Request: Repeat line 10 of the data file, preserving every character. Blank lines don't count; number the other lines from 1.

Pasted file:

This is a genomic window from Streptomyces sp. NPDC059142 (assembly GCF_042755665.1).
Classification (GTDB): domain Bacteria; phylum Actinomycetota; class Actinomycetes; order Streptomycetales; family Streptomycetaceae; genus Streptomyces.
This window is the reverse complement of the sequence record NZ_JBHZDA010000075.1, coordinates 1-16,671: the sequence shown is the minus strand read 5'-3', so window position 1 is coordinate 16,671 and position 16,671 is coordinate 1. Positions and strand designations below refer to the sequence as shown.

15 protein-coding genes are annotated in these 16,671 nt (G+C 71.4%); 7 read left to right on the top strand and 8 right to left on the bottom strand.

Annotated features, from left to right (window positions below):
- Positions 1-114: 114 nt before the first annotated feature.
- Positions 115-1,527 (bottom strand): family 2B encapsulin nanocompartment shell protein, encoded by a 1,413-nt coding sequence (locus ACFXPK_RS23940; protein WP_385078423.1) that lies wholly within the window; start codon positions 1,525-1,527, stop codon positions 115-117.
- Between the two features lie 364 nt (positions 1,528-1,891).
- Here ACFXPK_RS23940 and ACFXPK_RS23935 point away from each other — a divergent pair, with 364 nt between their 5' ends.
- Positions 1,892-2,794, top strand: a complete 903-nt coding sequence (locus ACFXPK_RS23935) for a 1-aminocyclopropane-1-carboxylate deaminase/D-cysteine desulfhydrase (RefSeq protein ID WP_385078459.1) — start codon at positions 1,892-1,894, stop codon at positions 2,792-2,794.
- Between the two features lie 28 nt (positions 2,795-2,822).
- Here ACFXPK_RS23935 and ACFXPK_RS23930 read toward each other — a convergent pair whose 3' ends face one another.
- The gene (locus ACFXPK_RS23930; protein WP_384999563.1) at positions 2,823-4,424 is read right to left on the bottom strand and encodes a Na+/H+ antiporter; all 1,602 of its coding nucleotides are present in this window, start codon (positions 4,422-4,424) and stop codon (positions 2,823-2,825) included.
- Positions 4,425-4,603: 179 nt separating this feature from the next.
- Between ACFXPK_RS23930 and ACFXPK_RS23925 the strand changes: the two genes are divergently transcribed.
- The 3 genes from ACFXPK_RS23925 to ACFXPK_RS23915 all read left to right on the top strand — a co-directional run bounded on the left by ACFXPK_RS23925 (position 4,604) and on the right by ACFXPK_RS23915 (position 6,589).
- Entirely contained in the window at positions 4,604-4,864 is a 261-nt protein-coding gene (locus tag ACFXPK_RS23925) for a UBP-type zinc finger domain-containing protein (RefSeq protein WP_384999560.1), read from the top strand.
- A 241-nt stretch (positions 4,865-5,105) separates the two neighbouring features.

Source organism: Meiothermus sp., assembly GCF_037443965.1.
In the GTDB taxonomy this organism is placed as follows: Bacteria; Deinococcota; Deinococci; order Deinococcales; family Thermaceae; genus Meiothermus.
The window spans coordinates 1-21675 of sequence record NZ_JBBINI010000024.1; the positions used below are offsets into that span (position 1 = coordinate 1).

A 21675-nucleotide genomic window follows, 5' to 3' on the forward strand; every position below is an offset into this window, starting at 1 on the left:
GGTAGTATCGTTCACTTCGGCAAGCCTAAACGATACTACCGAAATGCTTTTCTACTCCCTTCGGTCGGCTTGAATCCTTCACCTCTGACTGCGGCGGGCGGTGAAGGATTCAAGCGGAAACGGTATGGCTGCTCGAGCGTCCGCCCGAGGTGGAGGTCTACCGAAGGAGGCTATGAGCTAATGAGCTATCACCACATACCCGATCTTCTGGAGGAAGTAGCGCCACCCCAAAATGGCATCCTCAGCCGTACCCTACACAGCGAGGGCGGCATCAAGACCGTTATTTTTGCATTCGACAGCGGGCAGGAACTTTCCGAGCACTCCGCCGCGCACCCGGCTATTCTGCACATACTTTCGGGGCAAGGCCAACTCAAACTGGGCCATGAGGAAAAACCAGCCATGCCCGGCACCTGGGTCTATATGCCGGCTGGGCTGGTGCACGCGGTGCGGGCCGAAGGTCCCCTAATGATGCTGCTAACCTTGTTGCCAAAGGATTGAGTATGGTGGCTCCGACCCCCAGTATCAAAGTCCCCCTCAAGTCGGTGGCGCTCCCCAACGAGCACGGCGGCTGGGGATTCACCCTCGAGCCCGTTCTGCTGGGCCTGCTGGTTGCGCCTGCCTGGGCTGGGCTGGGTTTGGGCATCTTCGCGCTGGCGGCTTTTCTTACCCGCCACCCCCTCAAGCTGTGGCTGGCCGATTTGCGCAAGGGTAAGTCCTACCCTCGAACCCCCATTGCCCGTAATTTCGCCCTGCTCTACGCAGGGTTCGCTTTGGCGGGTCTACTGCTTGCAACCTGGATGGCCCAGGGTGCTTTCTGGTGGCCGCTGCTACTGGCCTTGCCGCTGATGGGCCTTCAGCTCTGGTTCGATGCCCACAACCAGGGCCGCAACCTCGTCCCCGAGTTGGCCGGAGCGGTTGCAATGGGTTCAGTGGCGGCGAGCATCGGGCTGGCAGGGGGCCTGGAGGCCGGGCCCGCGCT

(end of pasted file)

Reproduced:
- Positions 1,892-2,794, top strand: a complete 903-nt coding sequence (locus ACFXPK_RS23935) for a 1-aminocyclopropane-1-carboxylate deaminase/D-cysteine desulfhydrase (RefSeq protein ID WP_385078459.1) — start codon at positions 1,892-1,894, stop codon at positions 2,792-2,794.